Henry Francis Du Pont And The Invention Of Winterthur

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SWEPT ALONG by his two persuasive new protégés, du Pont decided within six months of their arrival to turn Winterthur into a museum as fast as he possibly could. He set his private army of ninety gardeners to work improving the grounds; he ordered twenty more period rooms installed at top speed. He began construction of a small mansion for himself and his wife a few hundred yards from what was about to become his former home.

In January 1951 du Pont formally bequeathed his massive residence to the Winterthur Corporation, a nonprofit charitable entity that his lawyers had set up some twenty years before. Du Pont kept for himself the two thousand or so acres of the estate. He also retained ownership of the thirty thousand decorative art objects he had been collecting since 1923. All that the museum corporation actually owned was a huge masonry shell. This somewhat grudging arrangement was designed to ensure du Pont’s complete control over affairs. The precautions were quite unnecessary: the museum’s doors could not have stayed open for a day without du Pont’s financial support.

By now he cared far less about antiques than about the “sunlit meadows, shaded wood paths, and peace and deep calm” of his haven.

On October 30, 1951, formal ceremonies marked the museum’s official opening; lofty claims supplied the keynote—“Winterthur Museum as an educational institution” was the theme of the president of the University of Delaware. Winterthur as a place “peculiarly equipped to interpret the American way of living” was the claim of the director of the National Gallery of Art.

Under du Pont’s influence, the museum’s accessibility was strictly limited. In part this was a practical necessity. Each tour guide took—and still takes—a maximum of four people through Winterthur’s rooms, a limit that stems from du Pont’s laudable insistence that Winterthur’s rooms be unencumbered by fences, ropes, and other museum devices for crowd control and security. On the other hand, it was hardly necessary to provide only four lengthy tours a day, thereby arbitrarily reducing the museum’s visiting capacity to a minuscule six thousand people per year. Tours not only had to be reserved in advance (they still do), reservations had to be made in writing.

Under du Pont’s influence, too, a general atmosphere of decorum prevailed. The tour guides themselves were chosen less for their knowledge of the decorative arts than for their birth and good breeding. It was their task to make the (few) visitors feel like houseguests by themselves acting the part of gracious hostesses. The Junior League of Wilmington, Delaware, was an important part of Winterthur’s operations.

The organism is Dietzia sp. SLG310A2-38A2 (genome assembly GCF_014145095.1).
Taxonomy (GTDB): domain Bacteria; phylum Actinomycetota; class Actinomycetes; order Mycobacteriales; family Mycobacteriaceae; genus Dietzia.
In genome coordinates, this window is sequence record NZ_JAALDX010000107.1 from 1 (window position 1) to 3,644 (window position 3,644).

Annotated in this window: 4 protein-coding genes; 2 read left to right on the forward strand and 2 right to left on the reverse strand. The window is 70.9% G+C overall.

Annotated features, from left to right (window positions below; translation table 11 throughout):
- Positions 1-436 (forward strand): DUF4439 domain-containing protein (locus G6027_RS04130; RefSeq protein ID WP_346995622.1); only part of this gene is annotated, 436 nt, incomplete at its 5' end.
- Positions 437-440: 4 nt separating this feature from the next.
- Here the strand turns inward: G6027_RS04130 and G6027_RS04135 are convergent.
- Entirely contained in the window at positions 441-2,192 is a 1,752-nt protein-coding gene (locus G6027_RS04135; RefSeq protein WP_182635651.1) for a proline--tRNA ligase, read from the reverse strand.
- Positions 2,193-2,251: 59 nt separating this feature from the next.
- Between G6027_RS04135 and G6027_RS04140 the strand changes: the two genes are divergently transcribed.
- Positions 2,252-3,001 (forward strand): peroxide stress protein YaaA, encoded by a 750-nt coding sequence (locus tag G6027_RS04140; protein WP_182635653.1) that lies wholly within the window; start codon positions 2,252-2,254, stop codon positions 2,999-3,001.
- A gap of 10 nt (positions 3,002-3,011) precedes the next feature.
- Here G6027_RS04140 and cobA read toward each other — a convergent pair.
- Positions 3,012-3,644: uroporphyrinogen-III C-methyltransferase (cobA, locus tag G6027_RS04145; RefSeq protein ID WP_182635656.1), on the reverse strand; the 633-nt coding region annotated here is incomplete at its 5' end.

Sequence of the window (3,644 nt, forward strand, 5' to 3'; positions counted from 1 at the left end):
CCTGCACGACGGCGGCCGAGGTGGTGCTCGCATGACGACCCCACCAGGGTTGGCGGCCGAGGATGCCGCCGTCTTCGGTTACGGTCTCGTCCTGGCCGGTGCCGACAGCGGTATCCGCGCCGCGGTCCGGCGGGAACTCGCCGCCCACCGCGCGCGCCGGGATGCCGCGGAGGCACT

Some of this was doubtless mere snobbery. To a greater extent, however, it reflected H. F. du Pont’s original notion of what he had created at Winterthur. The small groups, the absence of crowds, the leisurely pace, the well-bred guides, and the beautifully furnished visitors’ dining room were all part of an attempt by du Pont to preserve something of what Winterthur had been before it became a museum, namely the antimuseum of a very rich man.

The attempt was bound to fail. Despite the inaccessibility, Winterthur was simply too attractive to prevent it from becoming a public place. Within a year of its opening, in fact, the museum had to add halfday tours to the schedule, thereby tripling the visiting capacity at one stroke. In 1957 du Pont agreed to add a special new wing of period rooms that could accommodate visitors— excursionists—who dropped in casually to look at his beautiful estate. By then du Pont himself cared far less about period rooms and antiques than he did about the “sunlit meadows, the shaded wood paths and the peace and deep calm” of his lifelong haven. During the last eighteen years of his life he spent an enormous fortune making it even lovelier than it had been before.

Since du Pont’s death in 1969 much has changed at Winterthur. The farm is gone, the golf course is gone, Holsteins no longer graze on Winterthur’s pastures. Under the museum’s genial director, James Smith, the once forbidding formality also is rapidly becoming a thing of the past. Democracy and social realism have invaded du Pont’s fiefdom. Guides versed in social history are replacing the gracious Junior League hostesses. They are instructed to remind visitors that while Winterthur’s period rooms depict superbly the history of decorative arts in America, they decidedly do not portray the “early life” of Americans, not even “at its best.”

Yet despite all the changes, du Pont, I believe, has had the last word. His “country place” still remains what he intended it to be—a lasting monument to the charm of great wealth.

A Tour of Winterthur